Taking Notes: Vulnerability and Chaos in Fady Joudah’s FOOTNOTES IN THE ORDER OF DISAPPEARANCE

To be a footnoter means paying attention, an exercise in authenticating and deciding what deserves further explanation. The speaker in Fady Joudah’s beautiful collection “Footnotes in the Order of Disappearance” (Milkweed Books, 2018) remarks, “I always hold back from writing in the margins of the clearest sentences,” implying that even the most transparent words can be cleaved from their intention. It is the (lonely) task of the artist to illuminate, and nowhere is illumination needed more than borderlands—of identity, of land, of emotion.

“Footnotes” is ripe with such borderlands, just as it is ripe with delight and honesty and want. The poems, divided into three sections but all linked thematically by displacement, love and, yes, disappearance, are crackling, lyrical things, written with meticulous attention to imagery. In this way, Joudah is a loyal footnoter, keen to fashion a coherent narrative from kaleidoscopic histories and geographies, an unenviable task. “Sweet clot of wakefulness,” the speaker asks, “what is mercy?/To go mad among the mad/or go it alone.”

When the world maims or discards, some may retreat. Not here. Instead, Joudah finds marvel even in a world that is “a butterfly announcing a wolf.” Brutality is met with tenderness. The poems burn with empathy, even as trauma is evident in their very marrow. Throughout the collection, the pieces—a mixture of prose poems and shorter narrative ones—resist a natural chronology or sequencing, instead highlighting the chaos of the accounts they endeavor to embody. One of the most emblematic symptoms of trauma is fractured storytelling, and “Footnotes” encompasses numerous traumas—the loss of land, the hybridization of identities, the liability of brown bodies in love and death. In (one of) the titular poems, the speaker catalogues various “disappearances” of public figures at the hand of illness and mental anguish, ending with a simple, piercing loss of his own:

For I never had a cat I called my own.
For he ravaged the neighbor’s chickens for monk brains.
For they kidnapped him and he never returned.

The reportage style of many pieces transform the reader into both witness and eavesdropper of the very borderland the poet inhabits. Joudah’s talent has always been transfiguration, finding the divine in the prosaic, and here he turns that skillful eye to vulnerability. Of all his collections, “Footnotes” feels the most exposed, the one most dedicated to revelation. “My heart’s a doe’s,” he confesses. “A doe’s made for running away.”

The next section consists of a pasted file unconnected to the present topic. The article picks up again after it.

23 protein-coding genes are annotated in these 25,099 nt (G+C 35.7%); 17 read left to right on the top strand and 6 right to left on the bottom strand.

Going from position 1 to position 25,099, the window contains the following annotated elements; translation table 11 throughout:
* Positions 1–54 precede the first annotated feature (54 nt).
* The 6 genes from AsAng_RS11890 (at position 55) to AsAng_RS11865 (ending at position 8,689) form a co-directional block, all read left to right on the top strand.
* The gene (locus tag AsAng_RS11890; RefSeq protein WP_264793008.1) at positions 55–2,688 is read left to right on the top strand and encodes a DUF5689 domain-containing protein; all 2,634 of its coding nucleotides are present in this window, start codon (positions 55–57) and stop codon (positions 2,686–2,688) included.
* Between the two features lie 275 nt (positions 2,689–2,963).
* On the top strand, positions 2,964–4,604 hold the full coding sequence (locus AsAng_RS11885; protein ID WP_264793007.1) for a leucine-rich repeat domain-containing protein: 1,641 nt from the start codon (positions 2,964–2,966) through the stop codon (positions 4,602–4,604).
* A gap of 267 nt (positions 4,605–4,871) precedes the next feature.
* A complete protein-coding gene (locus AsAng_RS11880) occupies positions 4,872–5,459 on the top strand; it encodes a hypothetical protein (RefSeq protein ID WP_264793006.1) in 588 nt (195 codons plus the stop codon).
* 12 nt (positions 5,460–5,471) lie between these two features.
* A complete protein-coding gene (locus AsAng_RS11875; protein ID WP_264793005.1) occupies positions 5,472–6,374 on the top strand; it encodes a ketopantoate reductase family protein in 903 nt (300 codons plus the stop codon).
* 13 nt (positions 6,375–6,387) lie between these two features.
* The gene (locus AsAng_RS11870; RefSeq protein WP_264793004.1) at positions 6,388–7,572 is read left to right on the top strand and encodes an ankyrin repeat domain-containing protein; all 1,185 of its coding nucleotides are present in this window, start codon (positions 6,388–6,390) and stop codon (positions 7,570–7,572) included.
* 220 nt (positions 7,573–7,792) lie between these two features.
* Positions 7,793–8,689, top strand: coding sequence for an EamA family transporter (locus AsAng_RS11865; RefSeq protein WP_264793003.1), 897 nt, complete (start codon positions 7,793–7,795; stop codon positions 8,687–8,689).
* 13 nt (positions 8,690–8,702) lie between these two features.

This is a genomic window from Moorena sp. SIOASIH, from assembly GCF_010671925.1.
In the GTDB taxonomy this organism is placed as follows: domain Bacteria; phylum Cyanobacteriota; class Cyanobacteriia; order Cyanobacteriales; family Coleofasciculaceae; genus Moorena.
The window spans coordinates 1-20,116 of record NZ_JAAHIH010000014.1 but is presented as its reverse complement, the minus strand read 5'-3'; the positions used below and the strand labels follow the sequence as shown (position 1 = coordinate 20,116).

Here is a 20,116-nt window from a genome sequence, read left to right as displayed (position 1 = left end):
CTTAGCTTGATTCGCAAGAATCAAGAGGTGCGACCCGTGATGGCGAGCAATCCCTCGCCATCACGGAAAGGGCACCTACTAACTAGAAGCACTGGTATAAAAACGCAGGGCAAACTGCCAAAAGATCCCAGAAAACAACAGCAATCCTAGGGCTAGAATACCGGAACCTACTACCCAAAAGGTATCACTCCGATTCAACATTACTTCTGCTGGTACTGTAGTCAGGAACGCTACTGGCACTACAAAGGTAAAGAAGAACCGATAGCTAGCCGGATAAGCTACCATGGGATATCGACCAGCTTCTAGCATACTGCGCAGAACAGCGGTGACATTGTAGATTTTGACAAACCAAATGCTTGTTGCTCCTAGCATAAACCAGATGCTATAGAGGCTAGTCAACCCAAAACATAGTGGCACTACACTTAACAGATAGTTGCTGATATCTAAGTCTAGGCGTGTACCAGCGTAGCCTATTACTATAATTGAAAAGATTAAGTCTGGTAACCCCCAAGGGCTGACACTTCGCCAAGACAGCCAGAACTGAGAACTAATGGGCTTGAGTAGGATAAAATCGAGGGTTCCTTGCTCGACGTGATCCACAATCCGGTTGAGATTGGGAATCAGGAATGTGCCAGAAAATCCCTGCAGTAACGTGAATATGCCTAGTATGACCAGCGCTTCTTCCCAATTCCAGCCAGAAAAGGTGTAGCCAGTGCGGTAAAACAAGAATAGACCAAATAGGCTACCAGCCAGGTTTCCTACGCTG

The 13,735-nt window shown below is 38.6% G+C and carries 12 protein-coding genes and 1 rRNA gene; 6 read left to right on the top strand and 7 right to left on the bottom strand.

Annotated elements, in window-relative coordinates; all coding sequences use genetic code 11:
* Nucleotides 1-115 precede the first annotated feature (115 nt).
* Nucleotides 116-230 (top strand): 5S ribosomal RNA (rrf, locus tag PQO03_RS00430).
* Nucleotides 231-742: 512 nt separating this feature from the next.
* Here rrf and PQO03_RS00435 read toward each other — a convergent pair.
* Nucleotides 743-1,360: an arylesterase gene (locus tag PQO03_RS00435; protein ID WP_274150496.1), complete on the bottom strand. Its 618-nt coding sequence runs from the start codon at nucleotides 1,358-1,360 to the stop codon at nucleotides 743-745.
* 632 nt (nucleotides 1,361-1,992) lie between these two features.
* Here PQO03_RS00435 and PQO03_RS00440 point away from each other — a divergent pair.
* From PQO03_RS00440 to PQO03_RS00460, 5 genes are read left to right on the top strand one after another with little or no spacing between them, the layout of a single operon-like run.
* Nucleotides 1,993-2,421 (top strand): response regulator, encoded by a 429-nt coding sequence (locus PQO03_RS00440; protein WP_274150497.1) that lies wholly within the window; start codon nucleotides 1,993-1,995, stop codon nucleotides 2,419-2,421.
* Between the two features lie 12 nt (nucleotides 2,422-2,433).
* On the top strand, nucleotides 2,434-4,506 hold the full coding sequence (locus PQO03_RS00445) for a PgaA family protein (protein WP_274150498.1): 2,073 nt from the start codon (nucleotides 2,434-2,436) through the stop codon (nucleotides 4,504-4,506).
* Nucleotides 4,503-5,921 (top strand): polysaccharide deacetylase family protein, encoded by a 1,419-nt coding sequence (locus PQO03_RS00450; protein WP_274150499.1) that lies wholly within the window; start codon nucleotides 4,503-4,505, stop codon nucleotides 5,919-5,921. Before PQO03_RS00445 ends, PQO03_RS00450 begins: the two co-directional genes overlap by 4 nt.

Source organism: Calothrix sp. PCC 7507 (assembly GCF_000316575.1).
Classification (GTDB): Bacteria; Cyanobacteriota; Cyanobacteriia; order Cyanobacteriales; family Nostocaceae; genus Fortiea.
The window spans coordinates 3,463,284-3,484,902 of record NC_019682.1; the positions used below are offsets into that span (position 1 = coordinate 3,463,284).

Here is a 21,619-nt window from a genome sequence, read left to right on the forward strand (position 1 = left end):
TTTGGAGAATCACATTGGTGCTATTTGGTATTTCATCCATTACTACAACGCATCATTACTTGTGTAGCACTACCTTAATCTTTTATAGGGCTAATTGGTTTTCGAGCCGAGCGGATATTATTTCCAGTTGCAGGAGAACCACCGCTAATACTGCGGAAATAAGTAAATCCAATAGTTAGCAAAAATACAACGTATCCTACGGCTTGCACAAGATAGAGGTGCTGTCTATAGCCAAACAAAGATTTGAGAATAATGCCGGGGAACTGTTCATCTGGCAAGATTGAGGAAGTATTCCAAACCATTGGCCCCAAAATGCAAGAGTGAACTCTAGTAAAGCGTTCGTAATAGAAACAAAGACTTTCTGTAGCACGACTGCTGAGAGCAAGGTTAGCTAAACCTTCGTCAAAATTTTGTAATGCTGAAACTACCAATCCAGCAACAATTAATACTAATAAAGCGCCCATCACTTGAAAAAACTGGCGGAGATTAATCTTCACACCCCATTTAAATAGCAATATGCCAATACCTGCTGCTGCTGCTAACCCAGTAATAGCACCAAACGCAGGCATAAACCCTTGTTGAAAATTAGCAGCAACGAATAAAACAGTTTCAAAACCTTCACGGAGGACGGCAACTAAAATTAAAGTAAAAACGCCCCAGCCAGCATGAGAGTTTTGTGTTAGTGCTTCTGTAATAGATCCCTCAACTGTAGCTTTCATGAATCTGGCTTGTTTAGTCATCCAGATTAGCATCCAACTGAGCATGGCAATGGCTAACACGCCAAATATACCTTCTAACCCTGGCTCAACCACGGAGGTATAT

In “Last Night’s Fever, This Morning’s Murder,” a collaboration with the Syrian Kurdish poet Golan Haji, the speaker meditates on death and memory:

Your death was white
like sleep, like salt, like dust mixed with flour
sacked and loaded on trucks. Thirty summers ago
a family photo caught fire. I was the only one
who survived the burning. By dawn your laugh
rings in my ears among Aleppo’s pine.

In the hole in front of your house I lie and extend
my arms up to your balcony’s door, a long rope
of handkerchiefs, a magic act for beginners,
my grandmother’s braid which we didn’t send
with her to the grave. We cut and kept it.

In the borderland, nothing can exist without dialectical contradiction; the world bruises and charms, the body fails and redeems, all in the same breath. “I call the finding of certain things loss,” the speaker admits in the final poem. Many of the pieces are involved in this act of emotional excavation, flitting between corporeal experiences and memory, dream and artifact. Joudah does not shy away from the harrowing, but rather encompasses it, obeys it as much as he obeys joy. “Touch me,” he says, “I’m alive again.” Here you have a poet in love with the world, grateful for it, for apricots and midwestern suburbia and history, even if that love is betrayed—by country, by war, by death. Love it anyway, these poems implore. It is an invitation well worth accepting.




Hala Alyan is a Palestinian American writer and clinical psychologist whose work has appeared in The New York Times, Poetry and elsewhere. Her poetry collections have won the Arab American Book Award and the Crab Orchard Series. Her debut novel, SALT HOUSES, was published by Houghton Mifflin Harcourt in 2017, and is a finalist for the Aspen Words Literary Prize.